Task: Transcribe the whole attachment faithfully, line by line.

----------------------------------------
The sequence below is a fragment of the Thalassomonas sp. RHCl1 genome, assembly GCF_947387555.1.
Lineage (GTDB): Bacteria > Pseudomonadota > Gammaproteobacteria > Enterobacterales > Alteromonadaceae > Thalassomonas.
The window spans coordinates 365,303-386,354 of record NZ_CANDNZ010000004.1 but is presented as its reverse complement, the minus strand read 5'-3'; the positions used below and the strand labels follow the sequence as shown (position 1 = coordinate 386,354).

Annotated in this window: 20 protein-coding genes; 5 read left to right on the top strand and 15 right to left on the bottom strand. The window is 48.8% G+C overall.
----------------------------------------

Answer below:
The sequence below is a fragment of the Thalassomonas sp. RHCl1 genome, assembly GCF_947387555.1.
Lineage (GTDB): Bacteria > Pseudomonadota > Gammaproteobacteria > Enterobacterales > Alteromonadaceae > Thalassomonas.
The window spans coordinates 365,303-386,354 of record NZ_CANDNZ010000004.1 but is presented as its reverse complement, the minus strand read 5'-3'; the positions used below and the strand labels follow the sequence as shown (position 1 = coordinate 386,354).

Annotated in this window: 20 protein-coding genes; 5 read left to right on the top strand and 15 right to left on the bottom strand. The window is 48.8% G+C overall.